verb (used with object), ex·changed, ex·chang·ing.

verb (used without object), ex·changed, ex·chang·ing.

to make an exchange; engage in bartering, replacing, or substituting one thing for another.
to pass or be taken in exchange or as an equivalent.


Nearby words

  1. excess sound pressure,
  2. excess supply,
  3. excess-profits tax,
  4. excessive,
  5. exch.,
  6. exchange force,
  7. exchange rate,
  8. exchange rate mechanism,
  9. exchange student,
  10. exchange transfusion

Origin of exchange

1250–1300; (v.) Middle English eschaungen < Anglo-French eschaungier < Vulgar Latin *excambiāre (see ex-1, change); (noun) Middle English eschaunge < Anglo-French (Old French eschange), derivative of eschaungier; modern spelling with ex- on the model of ex-1

Related formsex·chang·er, nounpre·ex·change, verb (used with object), pre·ex·changed, pre·ex·chang··ex·change, verb, re·ex·changed, re·ex·chang·ing.un·ex·changed, adjective Unabridged Based on the Random House Unabridged Dictionary, © Random House, Inc. 2019

Examples from the Web for exchange

British Dictionary definitions for exchange



(tr) to give up, part with, or transfer (one thing) for an equivalentto exchange gifts; to exchange francs for dollars
(tr) to give and receive (information, ideas, etc); interchange
(tr) to replace (one thing) with another, esp to replace unsatisfactory goods
to transfer or hand over (goods) in return for the equivalent value in kind rather than in money; barter; trade
(tr) chess to capture and surrender (pieces, usually of the same value) in a single sequence of moves


the act or process of exchanging
  1. anything given or received as an equivalent, replacement, or substitute for something else
  2. (as modifier)an exchange student
an argument or quarrel; altercationthe two men had a bitter exchange
Also called: telephone exchange a switching centre in which telephone lines are interconnected
  1. a place where securities or commodities are sold, bought, or traded, esp by brokers or merchantsa stock exchange; a corn exchange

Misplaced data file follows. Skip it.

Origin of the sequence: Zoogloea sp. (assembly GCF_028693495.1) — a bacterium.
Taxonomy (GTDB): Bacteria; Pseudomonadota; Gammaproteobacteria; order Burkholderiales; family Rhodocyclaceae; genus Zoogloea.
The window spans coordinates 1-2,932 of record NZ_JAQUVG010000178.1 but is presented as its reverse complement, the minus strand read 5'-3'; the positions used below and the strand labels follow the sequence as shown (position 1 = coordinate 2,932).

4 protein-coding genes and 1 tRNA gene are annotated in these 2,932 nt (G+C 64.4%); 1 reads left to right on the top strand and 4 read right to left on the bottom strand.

2. (as modifier)an exchange broker
  1. the system by which commercial debts between parties in different places are settled by commercial documents, esp bills of exchange, instead of by direct payment of money
  2. the percentage or fee charged for accepting payment in this manner
a transfer or interchange of sums of money of equivalent value, as between different national currencies or different issues of the same currency
(often plural) the cheques, drafts, bills, etc, exchanged or settled between banks in a clearing house
chess the capture by both players of pieces of equal value, usually on consecutive moves
lose the exchange chess to lose a rook in return for a bishop or knight
win the exchange chess to win a rook in return for a bishop or knight
med another word for transfusion (def. 2)
physics a process in which a particle is transferred between two nucleons, such as the transfer of a meson between two nucleons

Derived Formsexchangeable, adjectiveexchangeability, nounexchangeably, adverb

Word Origin for exchange

C14: from Anglo-French eschaungier, from Vulgar Latin excambiāre (unattested), from Latin cambīre to barter

Collins English Dictionary - Complete & Unabridged 2012 Digital Edition © William Collins Sons & Co. Ltd. 1979, 1986 © HarperCollins Publishers 1998, 2000, 2003, 2005, 2006, 2007, 2009, 2012

Word Origin and History for exchange
Online Etymology Dictionary, © 2010 Douglas Harper

Medicine definitions for exchange




To substitute one thing for another.


The act of substituting one thing for another.

The American Heritage® Stedman's Medical Dictionary Copyright © 2002, 2001, 1995 by Houghton Mifflin Company. Published by Houghton Mifflin Company.

Idioms and Phrases with exchange


see in exchange.

The American Heritage® Idioms Dictionary Copyright © 2002, 2001, 1995 by Houghton Mifflin Harcourt Publishing Company. Published by Houghton Mifflin Harcourt Publishing Company.